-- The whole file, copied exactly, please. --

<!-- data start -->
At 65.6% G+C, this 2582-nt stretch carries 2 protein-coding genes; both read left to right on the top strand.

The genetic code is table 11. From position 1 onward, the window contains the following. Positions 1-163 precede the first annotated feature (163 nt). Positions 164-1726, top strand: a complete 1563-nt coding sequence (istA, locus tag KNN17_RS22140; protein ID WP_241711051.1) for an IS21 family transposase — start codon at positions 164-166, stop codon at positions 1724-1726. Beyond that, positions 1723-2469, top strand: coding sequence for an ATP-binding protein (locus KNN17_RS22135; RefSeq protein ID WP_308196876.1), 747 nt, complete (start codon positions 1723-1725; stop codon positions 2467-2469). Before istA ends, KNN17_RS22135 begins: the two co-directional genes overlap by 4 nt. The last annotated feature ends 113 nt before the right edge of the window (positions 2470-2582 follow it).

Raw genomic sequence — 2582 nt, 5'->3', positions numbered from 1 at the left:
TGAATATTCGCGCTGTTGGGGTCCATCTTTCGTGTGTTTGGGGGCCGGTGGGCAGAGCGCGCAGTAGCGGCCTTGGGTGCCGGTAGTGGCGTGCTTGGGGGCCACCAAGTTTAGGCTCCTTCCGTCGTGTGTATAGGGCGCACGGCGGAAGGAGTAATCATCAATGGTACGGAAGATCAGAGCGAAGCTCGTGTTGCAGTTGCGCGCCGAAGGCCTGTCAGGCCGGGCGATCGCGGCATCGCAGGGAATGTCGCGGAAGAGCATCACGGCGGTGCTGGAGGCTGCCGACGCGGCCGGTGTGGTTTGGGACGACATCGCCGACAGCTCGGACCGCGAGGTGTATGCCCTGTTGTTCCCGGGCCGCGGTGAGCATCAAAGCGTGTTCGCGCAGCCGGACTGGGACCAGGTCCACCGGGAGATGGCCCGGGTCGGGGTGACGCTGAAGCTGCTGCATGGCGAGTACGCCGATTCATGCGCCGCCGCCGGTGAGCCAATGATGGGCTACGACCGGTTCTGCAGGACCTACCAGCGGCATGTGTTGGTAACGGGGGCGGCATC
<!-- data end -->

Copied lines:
At 65.6% G+C, this 2582-nt stretch carries 2 protein-coding genes; both read left to right on the top strand.

The genetic code is table 11. From position 1 onward, the window contains the following. Positions 1-163 precede the first annotated feature (163 nt). Positions 164-1726, top strand: a complete 1563-nt coding sequence (istA, locus tag KNN17_RS22140; protein ID WP_241711051.1) for an IS21 family transposase — start codon at positions 164-166, stop codon at positions 1724-1726. Beyond that, positions 1723-2469, top strand: coding sequence for an ATP-binding protein (locus KNN17_RS22135; RefSeq protein ID WP_308196876.1), 747 nt, complete (start codon positions 1723-1725; stop codon positions 2467-2469). Before istA ends, KNN17_RS22135 begins: the two co-directional genes overlap by 4 nt. The last annotated feature ends 113 nt before the right edge of the window (positions 2470-2582 follow it).

Raw genomic sequence — 2582 nt, 5'->3', positions numbered from 1 at the left:
TGAATATTCGCGCTGTTGGGGTCCATCTTTCGTGTGTTTGGGGGCCGGTGGGCAGAGCGCGCAGTAGCGGCCTTGGGTGCCGGTAGTGGCGTGCTTGGGGGCCACCAAGTTTAGGCTCCTTCCGTCGTGTGTATAGGGCGCACGGCGGAAGGAGTAATCATCAATGGTACGGAAGATCAGAGCGAAGCTCGTGTTGCAGTTGCGCGCCGAAGGCCTGTCAGGCCGGGCGATCGCGGCATCGCAGGGAATGTCGCGGAAGAGCATCACGGCGGTGCTGGAGGCTGCCGACGCGGCCGGTGTGGTTTGGGACGACATCGCCGACAGCTCGGACCGCGAGGTGTATGCCCTGTTGTTCCCGGGCCGCGGTGAGCATCAAAGCGTGTTCGCGCAGCCGGACTGGGACCAGGTCCACCGGGAGATGGCCCGGGTCGGGGTGACGCTGAAGCTGCTGCATGGCGAGTACGCCGATTCATGCGCCGCCGCCGGTGAGCCAATGATGGGCTACGACCGGTTCTGCAGGACCTACCAGCGGCATGTGTTGGTAACGGGGGCGGCATC